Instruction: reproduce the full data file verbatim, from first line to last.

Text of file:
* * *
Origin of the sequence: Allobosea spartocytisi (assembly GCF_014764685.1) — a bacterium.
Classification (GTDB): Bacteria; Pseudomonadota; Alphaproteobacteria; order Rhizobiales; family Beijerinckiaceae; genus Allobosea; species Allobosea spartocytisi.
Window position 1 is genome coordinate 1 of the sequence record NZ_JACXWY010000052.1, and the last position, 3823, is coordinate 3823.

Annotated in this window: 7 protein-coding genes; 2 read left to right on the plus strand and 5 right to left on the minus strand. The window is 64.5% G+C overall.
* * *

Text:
Origin of the sequence: Allobosea spartocytisi (assembly GCF_014764685.1) — a bacterium.
Classification (GTDB): Bacteria; Pseudomonadota; Alphaproteobacteria; order Rhizobiales; family Beijerinckiaceae; genus Allobosea; species Allobosea spartocytisi.
Window position 1 is genome coordinate 1 of the sequence record NZ_JACXWY010000052.1, and the last position, 3823, is coordinate 3823.

Annotated in this window: 7 protein-coding genes; 2 read left to right on the plus strand and 5 right to left on the minus strand. The window is 64.5% G+C overall.